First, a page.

From the standpoint of new functionality, Version 4.0 of IBM Corp.'s SecureWay Host-On-Demand (HOD) does not represent a leap ahead for host access. However, current HOD customers and others who wish to bolster security and manageability will want to evaluate this release.
IBM has added the term SecureWay to the HOD brand name to denote a new emphasis on strengthening secure access to enterprise systems. Key in this release is the addition of X.509 client certificate authentication via Secure Sockets Layer. From a cost perspective, HOD compares favorably to competing host access solutions, such as WRQ's Reflection EnterView and OpenConnect's OC://WebConnect Pro. (See our Product Reviews of OC://WebConnect Pro, Sept. 13, and Reflection EnterView, www.infoworld.com/printlinks.)IBM supports the types of emulation access one would expect, such as 3270 and 5250. However, some other solutions offer a greater number of access choices, including emulation for Hewlett-Packard servers. IBM could add greater value to HOD by enabling additional emulation types.
Those concerned with integrating HOD into an existing environment will find the product an easy fit. Customers can deploy HOD on several server types, including Solaris, Windows NT, Linux, and OS/400.
Likewise, end-users need be outfitted with only a Java-capable browser and the appropriate security permissions to begin using HOD. The product boasts broad platform support, a claim that cannot be made by rival Esker's Esker PLUS which is limited to the Windows platform.
In this version of HOD, deployment and administration have been centralized which negates the need to load software on client machines. I found the server setup and client interfaces easy to work with.
During my tests, I installed HOD from scratch on several different server platforms and migrated to Version 4.0 from the earlier Versions 2.0 and 3.0. In all cases, I had no trouble. Likewise, I accessed various host systems via a variety of client platforms without incident.
I did note occasional sluggishness in HOD's Java-based interfaces. However, the performance of this version is vastly improved over that of previous HOD releases.
IBM has added support for Lightweight Directory Access Protocol integration in this HOD release, as has Esker with its PLUS. I found IBM and Esker evenly matched in this area.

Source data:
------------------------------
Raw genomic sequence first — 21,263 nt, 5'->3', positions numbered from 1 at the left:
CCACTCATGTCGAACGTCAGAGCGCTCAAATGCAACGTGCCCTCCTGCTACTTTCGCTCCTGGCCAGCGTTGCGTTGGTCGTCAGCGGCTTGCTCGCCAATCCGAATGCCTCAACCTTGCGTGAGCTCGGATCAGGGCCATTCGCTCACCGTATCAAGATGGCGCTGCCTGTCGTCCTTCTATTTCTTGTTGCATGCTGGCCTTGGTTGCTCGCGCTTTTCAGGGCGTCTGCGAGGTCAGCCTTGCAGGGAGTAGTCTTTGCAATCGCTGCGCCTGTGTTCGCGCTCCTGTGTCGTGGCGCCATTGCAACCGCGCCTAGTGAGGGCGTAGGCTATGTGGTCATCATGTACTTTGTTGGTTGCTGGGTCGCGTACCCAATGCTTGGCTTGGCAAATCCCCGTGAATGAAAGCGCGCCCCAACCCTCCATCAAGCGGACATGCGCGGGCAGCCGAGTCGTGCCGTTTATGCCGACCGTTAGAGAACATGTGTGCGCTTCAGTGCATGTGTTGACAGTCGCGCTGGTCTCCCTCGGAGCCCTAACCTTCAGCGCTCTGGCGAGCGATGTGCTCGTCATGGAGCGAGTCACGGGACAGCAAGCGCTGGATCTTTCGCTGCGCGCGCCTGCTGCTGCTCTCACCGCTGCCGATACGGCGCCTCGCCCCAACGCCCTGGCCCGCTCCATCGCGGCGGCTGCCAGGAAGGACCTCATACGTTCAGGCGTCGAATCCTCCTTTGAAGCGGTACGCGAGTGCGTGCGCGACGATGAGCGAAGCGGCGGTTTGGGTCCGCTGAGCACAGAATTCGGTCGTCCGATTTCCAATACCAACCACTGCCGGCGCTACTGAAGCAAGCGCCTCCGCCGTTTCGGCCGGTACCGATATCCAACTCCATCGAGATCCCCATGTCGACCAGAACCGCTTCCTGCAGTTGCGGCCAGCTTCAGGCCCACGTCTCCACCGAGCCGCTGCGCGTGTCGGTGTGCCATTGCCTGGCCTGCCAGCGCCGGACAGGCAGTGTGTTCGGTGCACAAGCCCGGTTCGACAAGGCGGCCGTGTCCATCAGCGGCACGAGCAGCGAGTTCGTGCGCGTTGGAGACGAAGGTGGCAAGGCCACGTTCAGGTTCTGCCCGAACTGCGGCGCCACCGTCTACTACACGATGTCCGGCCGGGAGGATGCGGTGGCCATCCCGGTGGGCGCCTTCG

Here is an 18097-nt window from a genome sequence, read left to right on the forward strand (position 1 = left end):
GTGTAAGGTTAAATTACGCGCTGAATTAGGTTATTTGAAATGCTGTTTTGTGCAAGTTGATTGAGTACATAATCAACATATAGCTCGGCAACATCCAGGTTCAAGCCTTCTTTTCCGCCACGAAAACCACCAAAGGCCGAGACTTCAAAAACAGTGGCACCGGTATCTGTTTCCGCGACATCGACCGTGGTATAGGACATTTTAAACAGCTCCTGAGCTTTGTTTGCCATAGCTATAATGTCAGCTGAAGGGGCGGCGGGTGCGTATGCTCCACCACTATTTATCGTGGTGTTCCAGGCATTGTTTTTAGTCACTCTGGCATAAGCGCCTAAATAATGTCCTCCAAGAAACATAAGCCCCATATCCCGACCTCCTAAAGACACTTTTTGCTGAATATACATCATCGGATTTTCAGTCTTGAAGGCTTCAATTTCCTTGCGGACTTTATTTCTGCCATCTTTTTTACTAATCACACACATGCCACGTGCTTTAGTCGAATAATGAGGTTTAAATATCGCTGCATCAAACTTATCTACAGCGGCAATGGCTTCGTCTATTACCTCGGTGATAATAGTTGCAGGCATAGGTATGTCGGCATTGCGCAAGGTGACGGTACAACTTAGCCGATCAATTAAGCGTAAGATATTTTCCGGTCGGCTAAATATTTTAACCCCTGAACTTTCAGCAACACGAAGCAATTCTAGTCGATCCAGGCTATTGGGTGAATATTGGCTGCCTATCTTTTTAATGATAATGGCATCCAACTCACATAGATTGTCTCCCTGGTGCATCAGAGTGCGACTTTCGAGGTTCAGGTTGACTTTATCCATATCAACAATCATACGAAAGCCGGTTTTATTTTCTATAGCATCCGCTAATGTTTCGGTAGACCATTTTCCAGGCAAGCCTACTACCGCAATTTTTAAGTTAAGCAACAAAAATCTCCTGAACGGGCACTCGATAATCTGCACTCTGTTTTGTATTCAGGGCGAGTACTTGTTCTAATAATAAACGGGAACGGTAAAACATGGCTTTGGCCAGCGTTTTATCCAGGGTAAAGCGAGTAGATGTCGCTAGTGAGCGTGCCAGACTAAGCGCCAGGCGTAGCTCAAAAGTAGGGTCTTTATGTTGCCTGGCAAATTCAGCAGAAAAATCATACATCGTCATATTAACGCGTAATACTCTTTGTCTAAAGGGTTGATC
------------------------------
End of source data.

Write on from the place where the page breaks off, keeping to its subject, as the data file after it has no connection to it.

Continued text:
Sites that use HOD on the AS/400 or that are considering this platform for HOD deployment will find the going much easier with Version 4.0. For example, installation now requires only a single command.
End-users will like some feature additions in this release, including the 5250 file-transfer and host-printing capabilities. I found it a simple affair to transfer files from my Linux desktop to my AS/400's Integrated File System.
Administrators will find improved session identification and support for Service Location Protocol. The latter supports dynamic Telnet server location, as well as load balancing. The product also includes more robust customization options. IBM supplies both ActiveX and Java host-access APIs.
Current HOD sites seeking added security and manageability will want to consider this release. Likewise for new installations, HOD Version 4.0 offers a solid host-access solution that fits easily into many computing environments.
(Senior Analyst Maggie Biggs (firstname.lastname@example.org) is the acting section editor for Enterprise Computing.)THE BOTTOM LINE: VERY GOODIBM SecureWay Host-On-Demand 4.0Summary: IBM's SecureWay Host-on-Demand offers a secure and manageable host-access solution.
Business Case: Those choosing Host-On-Demand will find they can reduce expenses, thanks to its centralized deployment and administration facilities.
+ Offers Lightweight Directory Access Protocol integration+ Supports secure sessions+ Centralized managementCons:
- Limited emulation types supported
- Some Java interfaces are sporadically sluggishCost: US$199 per concurrent user; $129 to upgradePlatform(s): Server: Windows NT, AIX, OS/2, Linux, NetWare, Solaris, OS/400, HP-UX, OS/390; Client: Any Java-capable browser